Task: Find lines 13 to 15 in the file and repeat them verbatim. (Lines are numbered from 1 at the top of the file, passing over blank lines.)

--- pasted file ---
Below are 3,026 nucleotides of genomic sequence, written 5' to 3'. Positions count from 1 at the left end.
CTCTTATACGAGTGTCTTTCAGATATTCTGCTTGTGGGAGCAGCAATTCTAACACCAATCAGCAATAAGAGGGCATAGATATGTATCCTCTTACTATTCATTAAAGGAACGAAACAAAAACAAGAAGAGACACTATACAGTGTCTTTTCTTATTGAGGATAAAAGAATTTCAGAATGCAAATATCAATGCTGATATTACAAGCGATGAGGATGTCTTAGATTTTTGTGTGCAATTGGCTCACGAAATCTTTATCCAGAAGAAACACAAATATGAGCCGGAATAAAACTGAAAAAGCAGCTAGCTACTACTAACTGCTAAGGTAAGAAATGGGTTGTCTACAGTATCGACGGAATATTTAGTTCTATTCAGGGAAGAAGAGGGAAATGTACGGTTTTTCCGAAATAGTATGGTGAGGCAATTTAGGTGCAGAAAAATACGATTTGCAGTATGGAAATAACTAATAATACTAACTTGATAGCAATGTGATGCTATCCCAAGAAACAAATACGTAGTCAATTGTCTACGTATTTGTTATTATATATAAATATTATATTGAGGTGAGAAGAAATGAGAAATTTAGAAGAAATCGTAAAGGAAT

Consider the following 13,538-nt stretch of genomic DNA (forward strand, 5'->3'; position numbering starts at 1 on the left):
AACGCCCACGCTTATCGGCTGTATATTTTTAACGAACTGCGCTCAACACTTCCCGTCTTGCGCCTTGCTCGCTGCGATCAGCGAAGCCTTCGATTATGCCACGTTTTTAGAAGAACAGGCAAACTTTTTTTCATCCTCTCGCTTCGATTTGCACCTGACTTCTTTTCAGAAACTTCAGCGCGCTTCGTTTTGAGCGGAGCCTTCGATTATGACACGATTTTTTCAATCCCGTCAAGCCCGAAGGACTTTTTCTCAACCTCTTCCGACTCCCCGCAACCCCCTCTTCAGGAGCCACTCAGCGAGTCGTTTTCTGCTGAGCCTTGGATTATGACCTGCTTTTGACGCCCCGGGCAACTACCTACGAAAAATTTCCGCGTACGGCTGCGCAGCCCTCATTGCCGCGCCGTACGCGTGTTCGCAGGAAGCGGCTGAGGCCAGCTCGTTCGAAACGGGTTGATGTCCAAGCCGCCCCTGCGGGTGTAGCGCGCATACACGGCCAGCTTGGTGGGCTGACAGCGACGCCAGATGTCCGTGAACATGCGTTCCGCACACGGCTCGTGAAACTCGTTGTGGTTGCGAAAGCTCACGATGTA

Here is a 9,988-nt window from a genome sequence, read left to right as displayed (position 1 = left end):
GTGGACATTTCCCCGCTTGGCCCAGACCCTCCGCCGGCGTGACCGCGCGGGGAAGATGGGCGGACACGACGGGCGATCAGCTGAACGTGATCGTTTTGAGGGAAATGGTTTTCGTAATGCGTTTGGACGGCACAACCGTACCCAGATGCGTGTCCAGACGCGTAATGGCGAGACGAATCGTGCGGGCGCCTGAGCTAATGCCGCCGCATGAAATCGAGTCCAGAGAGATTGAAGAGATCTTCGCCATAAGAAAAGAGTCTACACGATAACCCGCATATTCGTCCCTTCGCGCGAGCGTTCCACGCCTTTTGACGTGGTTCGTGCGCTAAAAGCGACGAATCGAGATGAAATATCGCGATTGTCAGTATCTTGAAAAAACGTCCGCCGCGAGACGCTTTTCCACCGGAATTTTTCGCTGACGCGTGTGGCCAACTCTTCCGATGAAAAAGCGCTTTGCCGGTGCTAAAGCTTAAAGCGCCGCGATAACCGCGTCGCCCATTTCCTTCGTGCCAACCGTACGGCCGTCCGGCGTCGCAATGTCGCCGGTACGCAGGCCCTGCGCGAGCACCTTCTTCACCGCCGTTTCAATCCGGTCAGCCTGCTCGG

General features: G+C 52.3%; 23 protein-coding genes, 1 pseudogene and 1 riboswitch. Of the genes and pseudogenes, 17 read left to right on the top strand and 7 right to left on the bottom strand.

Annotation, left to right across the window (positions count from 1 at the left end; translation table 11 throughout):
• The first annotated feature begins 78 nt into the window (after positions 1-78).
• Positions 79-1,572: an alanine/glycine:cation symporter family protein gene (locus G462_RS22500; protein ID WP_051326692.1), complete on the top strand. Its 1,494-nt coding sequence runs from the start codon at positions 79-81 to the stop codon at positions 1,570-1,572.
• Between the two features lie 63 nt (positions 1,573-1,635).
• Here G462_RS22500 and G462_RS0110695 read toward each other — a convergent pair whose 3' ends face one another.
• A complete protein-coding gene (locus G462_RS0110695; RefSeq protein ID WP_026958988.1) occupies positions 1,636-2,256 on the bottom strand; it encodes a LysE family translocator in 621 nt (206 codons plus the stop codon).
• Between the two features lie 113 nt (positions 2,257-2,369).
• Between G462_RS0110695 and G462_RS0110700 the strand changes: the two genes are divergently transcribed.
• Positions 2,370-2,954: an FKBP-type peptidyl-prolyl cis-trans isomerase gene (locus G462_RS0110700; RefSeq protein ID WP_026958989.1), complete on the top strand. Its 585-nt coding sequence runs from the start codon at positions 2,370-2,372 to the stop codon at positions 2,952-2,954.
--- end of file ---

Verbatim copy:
• A complete protein-coding gene (locus G462_RS0110695; RefSeq protein ID WP_026958988.1) occupies positions 1,636-2,256 on the bottom strand; it encodes a LysE family translocator in 621 nt (206 codons plus the stop codon).
• Between the two features lie 113 nt (positions 2,257-2,369).
• Between G462_RS0110695 and G462_RS0110700 the strand changes: the two genes are divergently transcribed.